The 2016 presidential campaign of Donald Trump was formally launched on June 16, 2015, at Trump Tower in New York City. Trump was the Republican nominee for President of the United States in the 2016 election, having won the most state primaries, caucuses, and delegates at the 2016 Republican National Convention. He chose Mike Pence, the sitting Governor of Indiana, as his vice presidential running mate. On November 8, 2016, Trump and Pence were elected president and vice president of the United States. Trump’s populist positions in opposition to illegal immigration and various trade agreements, such as the Trans-Pacific Partnership, earned him support especially among voters who were male, white, blue-collar and those without college degrees.
Some of Trump’s remarks were controversial and helped his campaign garner extensive coverage by the mainstream media, trending topics, and social media. Trump’s campaign rallies attracted large crowds, as well as public controversy. Some of the events were marked by incidents of violence between Trump supporters and protesters, mistreatment of some journalists, and disruption by a large group of protesters who effectively shut down a major rally in Chicago. Trump was accused of inciting violence at his rallies.
Trump’s disdain for political correctness was a staple theme of his campaign and proved popular among his supporters. Many, including some mainstream commentators and some prominent Republicans, viewed him as appealing to racism, a charge that he “repeatedly and vehemently denies.” Trump’s most polarizing and widely reported proposals were about issues of immigration and border security, especially his proposed deportation of all illegal immigrants, the proposed construction of a substantial wall on the Mexico–United States border at Mexican expense, his characterizations of many Mexican immigrants as “criminals, drug dealers, rapists, etc”, and a temporary ban on foreign Muslims entering the U.S. (which he later modified to apply to people originating from countries, which he described as having, a history of terrorism against the United States or its allies).
Opposition to Trump grew during his campaign among both Republicans (who viewed Trump as irrevocably damaging to the party and its chances of winning elections during and after 2016, leading to the coalescence of the Stop Trump movement) and Democrats (who decried Trump’s anti-immigrant and anti-Muslim policies, his behavior toward critics, his treatment of the media, and the ethno-nationalist alt-right’s support of his campaign because of said policies and his anti-political correctness stance, which many cited to be a factor in the rise of hate crimes and other hate-motivated incidents against ethnic and religious minorities prior to and following Trump’s win); although, some conservatives, liberals and independents criticized Republican congress-members for prioritizing party loyalty and avoiding alienation of Trump supporters to ensure re-election, over condemning several of Trump’s actions.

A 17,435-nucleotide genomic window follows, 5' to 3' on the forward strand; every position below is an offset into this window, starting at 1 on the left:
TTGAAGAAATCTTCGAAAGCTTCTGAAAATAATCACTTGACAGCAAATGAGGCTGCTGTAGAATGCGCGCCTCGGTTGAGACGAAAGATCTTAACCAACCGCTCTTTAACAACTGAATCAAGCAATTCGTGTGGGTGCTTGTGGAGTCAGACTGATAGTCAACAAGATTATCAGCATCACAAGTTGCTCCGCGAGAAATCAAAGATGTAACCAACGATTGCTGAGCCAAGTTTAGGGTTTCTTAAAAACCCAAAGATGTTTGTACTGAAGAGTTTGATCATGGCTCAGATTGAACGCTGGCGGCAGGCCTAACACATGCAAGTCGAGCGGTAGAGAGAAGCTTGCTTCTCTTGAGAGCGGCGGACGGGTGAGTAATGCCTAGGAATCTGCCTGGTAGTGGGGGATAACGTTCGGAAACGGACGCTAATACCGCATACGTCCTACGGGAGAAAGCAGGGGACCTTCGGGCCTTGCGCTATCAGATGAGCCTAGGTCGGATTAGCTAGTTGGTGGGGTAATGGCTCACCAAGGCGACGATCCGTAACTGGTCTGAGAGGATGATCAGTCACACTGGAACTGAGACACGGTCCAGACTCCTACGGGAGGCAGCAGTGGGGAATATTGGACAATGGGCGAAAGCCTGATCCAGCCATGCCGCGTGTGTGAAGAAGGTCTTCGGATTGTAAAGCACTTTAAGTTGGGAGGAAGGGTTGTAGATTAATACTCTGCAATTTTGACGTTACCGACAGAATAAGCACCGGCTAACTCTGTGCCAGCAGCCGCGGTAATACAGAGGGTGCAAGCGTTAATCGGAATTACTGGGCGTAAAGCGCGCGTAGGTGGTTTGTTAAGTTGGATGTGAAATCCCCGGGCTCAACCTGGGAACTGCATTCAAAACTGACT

On January 6, 2017, the United States government’s intelligence agencies concluded that the Russian government interfered in the 2016 United States elections. A joint United States Intelligence Community review published in January 2017 stated with high confidence that “Russian President Vladimir V. Putin ordered an influence campaign in 2016 aimed at the US presidential election. Russia’s goals were to undermine public faith in the US democratic process, denigrate Secretary Clinton, and harm her electability and potential presidency.” Investigations about Russian interference in the election and allegations of collusion were started by the FBI, the Senate Intelligence Committee, the House Intelligence Committee, and former FBI Director Robert S. Mueller III was appointed as Special Counsel in May 2017 by Acting Attorney General Rod Rosenstein to oversee the ongoing investigation into links between Donald Trump‘s 2016 presidential campaign and the Russian government as part of the election interference and any related illegal acts. As president, Trump has repeatedly rejected the conclusions of the U.S. intelligence agencies.